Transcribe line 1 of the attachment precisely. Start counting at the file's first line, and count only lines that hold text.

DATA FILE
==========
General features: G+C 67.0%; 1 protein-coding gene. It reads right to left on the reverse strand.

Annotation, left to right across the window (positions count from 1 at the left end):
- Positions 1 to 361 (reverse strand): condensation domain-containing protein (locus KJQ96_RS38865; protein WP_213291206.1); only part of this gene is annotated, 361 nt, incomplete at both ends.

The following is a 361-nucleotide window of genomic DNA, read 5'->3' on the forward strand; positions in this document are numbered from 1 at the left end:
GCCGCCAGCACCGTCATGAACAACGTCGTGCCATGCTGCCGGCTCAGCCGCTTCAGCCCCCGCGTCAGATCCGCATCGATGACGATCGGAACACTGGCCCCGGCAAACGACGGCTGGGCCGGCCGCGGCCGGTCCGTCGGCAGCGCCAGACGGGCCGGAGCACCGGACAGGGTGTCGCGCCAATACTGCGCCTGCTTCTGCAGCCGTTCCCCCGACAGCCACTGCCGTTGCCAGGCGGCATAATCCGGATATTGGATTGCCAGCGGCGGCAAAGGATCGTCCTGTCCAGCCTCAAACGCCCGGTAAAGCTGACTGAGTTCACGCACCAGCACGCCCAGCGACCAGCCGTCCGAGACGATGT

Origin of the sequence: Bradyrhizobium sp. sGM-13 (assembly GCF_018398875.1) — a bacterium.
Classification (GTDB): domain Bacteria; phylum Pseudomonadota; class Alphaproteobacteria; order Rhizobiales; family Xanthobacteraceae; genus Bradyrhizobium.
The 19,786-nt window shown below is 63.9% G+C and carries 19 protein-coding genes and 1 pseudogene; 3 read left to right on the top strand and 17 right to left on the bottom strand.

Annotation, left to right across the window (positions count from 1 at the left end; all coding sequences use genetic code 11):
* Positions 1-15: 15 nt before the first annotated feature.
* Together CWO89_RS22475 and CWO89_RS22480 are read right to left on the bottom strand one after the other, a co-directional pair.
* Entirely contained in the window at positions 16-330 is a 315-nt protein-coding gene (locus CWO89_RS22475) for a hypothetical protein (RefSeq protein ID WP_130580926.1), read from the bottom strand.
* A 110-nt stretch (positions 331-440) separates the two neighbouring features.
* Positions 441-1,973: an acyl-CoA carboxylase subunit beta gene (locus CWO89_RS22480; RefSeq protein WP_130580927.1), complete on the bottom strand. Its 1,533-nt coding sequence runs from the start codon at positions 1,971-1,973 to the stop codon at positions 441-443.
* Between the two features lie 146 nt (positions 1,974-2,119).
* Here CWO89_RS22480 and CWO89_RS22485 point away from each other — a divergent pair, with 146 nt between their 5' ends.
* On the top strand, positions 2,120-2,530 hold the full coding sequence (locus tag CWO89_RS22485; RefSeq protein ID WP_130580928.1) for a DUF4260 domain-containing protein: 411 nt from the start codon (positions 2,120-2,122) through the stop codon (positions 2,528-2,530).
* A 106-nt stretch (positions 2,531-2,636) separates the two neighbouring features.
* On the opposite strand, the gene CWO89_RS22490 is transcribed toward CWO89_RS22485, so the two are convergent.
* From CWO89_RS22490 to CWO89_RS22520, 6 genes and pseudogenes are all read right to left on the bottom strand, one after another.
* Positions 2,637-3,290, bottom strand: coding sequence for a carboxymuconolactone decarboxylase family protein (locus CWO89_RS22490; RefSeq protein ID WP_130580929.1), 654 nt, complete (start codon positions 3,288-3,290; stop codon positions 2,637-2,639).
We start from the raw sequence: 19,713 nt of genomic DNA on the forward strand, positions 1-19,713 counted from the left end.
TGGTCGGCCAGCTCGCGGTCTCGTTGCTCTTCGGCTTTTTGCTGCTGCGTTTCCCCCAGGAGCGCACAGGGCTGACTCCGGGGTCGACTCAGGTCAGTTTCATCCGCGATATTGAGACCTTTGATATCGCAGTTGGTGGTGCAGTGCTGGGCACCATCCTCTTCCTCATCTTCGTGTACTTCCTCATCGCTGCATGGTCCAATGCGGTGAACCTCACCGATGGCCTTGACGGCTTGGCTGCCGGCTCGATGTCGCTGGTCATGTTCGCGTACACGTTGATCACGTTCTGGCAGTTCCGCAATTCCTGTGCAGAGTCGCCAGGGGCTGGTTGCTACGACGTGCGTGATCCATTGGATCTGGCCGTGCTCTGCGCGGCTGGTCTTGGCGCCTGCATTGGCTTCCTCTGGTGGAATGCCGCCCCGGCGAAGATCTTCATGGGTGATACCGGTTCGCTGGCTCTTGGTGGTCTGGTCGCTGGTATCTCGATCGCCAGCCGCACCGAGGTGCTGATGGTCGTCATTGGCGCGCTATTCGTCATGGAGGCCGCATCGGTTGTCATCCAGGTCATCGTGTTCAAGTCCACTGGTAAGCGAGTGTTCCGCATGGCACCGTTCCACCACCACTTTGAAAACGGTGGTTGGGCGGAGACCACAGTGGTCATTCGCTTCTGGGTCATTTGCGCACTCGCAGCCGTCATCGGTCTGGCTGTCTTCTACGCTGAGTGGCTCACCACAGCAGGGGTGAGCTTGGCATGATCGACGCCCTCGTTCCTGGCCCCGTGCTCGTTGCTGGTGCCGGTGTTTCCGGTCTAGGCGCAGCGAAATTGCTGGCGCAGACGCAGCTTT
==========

General features: G+C 67.0%; 1 protein-coding gene. It reads right to left on the reverse strand.